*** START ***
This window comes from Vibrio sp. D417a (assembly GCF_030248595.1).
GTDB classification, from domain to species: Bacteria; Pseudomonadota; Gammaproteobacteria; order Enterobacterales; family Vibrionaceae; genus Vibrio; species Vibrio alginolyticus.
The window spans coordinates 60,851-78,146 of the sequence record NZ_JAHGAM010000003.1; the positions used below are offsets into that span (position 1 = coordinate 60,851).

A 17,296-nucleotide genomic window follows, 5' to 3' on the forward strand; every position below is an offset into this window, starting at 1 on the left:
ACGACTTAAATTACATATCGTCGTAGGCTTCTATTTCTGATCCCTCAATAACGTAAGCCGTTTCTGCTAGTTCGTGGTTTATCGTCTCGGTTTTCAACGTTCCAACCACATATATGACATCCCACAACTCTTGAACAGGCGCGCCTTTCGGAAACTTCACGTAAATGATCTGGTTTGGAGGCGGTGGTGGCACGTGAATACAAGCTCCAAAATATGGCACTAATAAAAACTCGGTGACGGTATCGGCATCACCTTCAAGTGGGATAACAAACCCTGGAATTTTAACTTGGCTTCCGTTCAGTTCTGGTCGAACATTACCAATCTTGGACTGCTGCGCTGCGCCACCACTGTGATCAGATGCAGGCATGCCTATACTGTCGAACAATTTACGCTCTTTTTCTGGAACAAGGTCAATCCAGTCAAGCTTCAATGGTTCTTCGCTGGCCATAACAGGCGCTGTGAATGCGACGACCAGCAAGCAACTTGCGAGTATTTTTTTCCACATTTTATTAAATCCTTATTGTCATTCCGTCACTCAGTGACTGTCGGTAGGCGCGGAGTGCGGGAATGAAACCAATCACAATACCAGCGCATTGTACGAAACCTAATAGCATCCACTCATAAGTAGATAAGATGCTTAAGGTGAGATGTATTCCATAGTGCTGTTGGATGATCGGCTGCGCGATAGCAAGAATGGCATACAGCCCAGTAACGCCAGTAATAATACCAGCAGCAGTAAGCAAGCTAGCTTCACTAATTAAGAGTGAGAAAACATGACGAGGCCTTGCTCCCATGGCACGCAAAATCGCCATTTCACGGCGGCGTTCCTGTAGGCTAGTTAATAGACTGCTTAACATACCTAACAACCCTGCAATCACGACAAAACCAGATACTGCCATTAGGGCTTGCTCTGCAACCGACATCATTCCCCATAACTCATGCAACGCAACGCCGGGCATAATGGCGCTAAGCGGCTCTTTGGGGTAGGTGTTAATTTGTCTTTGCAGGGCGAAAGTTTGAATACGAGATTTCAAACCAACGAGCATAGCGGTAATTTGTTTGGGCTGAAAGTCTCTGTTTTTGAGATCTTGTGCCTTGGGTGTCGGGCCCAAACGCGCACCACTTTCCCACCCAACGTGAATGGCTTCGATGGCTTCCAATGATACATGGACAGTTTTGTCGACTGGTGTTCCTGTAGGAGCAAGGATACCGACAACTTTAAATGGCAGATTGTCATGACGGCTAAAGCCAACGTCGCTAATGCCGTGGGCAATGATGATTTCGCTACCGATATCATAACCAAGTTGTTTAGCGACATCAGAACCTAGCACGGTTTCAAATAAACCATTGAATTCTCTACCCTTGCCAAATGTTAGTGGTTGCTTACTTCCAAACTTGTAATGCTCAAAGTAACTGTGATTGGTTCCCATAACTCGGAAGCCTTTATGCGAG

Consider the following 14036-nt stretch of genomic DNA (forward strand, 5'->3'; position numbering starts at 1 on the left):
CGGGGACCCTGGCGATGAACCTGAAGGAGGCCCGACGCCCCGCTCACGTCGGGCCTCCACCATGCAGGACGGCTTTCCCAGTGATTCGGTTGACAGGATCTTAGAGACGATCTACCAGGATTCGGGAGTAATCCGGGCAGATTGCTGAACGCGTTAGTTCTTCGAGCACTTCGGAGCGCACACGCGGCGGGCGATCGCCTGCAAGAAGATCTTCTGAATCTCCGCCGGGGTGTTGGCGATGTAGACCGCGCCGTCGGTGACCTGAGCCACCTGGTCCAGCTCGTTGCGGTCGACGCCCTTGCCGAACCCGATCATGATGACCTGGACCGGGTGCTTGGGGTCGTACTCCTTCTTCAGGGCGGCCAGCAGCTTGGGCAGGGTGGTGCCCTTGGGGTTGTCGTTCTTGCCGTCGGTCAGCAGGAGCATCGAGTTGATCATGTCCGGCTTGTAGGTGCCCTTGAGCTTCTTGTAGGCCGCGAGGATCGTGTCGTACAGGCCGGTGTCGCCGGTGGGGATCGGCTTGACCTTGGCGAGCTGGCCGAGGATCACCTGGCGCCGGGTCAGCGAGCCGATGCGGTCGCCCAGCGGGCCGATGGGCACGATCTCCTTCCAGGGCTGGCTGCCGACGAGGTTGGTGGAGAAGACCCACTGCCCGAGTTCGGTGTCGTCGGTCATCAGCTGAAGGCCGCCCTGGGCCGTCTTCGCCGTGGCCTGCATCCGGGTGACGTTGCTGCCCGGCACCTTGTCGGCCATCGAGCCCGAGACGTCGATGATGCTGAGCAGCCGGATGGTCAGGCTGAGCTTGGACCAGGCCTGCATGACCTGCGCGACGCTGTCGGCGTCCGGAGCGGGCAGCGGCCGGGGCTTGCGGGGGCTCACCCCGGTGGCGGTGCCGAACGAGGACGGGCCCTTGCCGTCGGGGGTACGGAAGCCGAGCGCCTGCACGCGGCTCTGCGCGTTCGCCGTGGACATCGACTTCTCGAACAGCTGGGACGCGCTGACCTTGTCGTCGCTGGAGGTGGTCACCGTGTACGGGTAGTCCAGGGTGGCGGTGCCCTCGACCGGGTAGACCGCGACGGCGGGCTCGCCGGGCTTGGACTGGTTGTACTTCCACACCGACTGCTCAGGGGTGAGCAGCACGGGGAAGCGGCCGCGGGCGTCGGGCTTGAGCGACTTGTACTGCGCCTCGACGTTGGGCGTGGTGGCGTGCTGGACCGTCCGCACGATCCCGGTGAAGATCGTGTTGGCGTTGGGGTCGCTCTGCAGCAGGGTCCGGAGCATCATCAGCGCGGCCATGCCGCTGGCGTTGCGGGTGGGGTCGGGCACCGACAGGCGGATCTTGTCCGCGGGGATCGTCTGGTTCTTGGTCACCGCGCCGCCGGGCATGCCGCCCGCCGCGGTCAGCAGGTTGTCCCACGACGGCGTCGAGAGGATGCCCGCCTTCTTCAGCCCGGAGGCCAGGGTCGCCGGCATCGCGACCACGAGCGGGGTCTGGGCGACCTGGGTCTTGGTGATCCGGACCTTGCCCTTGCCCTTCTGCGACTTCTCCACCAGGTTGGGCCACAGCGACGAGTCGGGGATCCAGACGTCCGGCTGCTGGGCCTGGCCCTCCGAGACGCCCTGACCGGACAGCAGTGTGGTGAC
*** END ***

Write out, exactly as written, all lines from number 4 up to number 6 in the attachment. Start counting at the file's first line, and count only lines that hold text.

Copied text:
A 17,296-nucleotide genomic window follows, 5' to 3' on the forward strand; every position below is an offset into this window, starting at 1 on the left:
ACGACTTAAATTACATATCGTCGTAGGCTTCTATTTCTGATCCCTCAATAACGTAAGCCGTTTCTGCTAGTTCGTGGTTTATCGTCTCGGTTTTCAACGTTCCAACCACATATATGACATCCCACAACTCTTGAACAGGCGCGCCTTTCGGAAACTTCACGTAAATGATCTGGTTTGGAGGCGGTGGTGGCACGTGAATACAAGCTCCAAAATATGGCACTAATAAAAACTCGGTGACGGTATCGGCATCACCTTCAAGTGGGATAACAAACCCTGGAATTTTAACTTGGCTTCCGTTCAGTTCTGGTCGAACATTACCAATCTTGGACTGCTGCGCTGCGCCACCACTGTGATCAGATGCAGGCATGCCTATACTGTCGAACAATTTACGCTCTTTTTCTGGAACAAGGTCAATCCAGTCAAGCTTCAATGGTTCTTCGCTGGCCATAACAGGCGCTGTGAATGCGACGACCAGCAAGCAACTTGCGAGTATTTTTTTCCACATTTTATTAAATCCTTATTGTCATTCCGTCACTCAGTGACTGTCGGTAGGCGCGGAGTGCGGGAATGAAACCAATCACAATACCAGCGCATTGTACGAAACCTAATAGCATCCACTCATAAGTAGATAAGATGCTTAAGGTGAGATGTATTCCATAGTGCTGTTGGATGATCGGCTGCGCGATAGCAAGAATGGCATACAGCCCAGTAACGCCAGTAATAATACCAGCAGCAGTAAGCAAGCTAGCTTCACTAATTAAGAGTGAGAAAACATGACGAGGCCTTGCTCCCATGGCACGCAAAATCGCCATTTCACGGCGGCGTTCCTGTAGGCTAGTTAATAGACTGCTTAACATACCTAACAACCCTGCAATCACGACAAAACCAGATACTGCCATTAGGGCTTGCTCTGCAACCGACATCATTCCCCATAACTCATGCAACGCAACGCCGGGCATAATGGCGCTAAGCGGCTCTTTGGGGTAGGTGTTAATTTGTCTTTGCAGGGCGAAAGTTTGAATACGAGATTTCAAACCAACGAGCATAGCGGTAATTTGTTTGGGCTGAAAGTCTCTGTTTTTGAGATCTTGTGCCTTGGGTGTCGGGCCCAAACGCGCACCACTTTCCCACCCAACGTGAATGGCTTCGATGGCTTCCAATGATACATGGACAGTTTTGTCGACTGGTGTTCCTGTAGGAGCAAGGATACCGACAACTTTAAATGGCAGATTGTCATGACGGCTAAAGCCAACGTCGCTAATGCCGTGGGCAATGATGATTTCGCTACCGATATCATAACCAAGTTGTTTAGCGACATCAGAACCTAGCACGGTTTCAAATAAACCATTGAATTCTCTACCCTTGCCAAATGTTAGTGGTTGCTTACTTCCAAACTTGTAATGCTCAAAGTAACTGTGATTGGTTCCCATAACTCGGAAGCCTTTATGCGAG

Consider the following 14036-nt stretch of genomic DNA (forward strand, 5'->3'; position numbering starts at 1 on the left):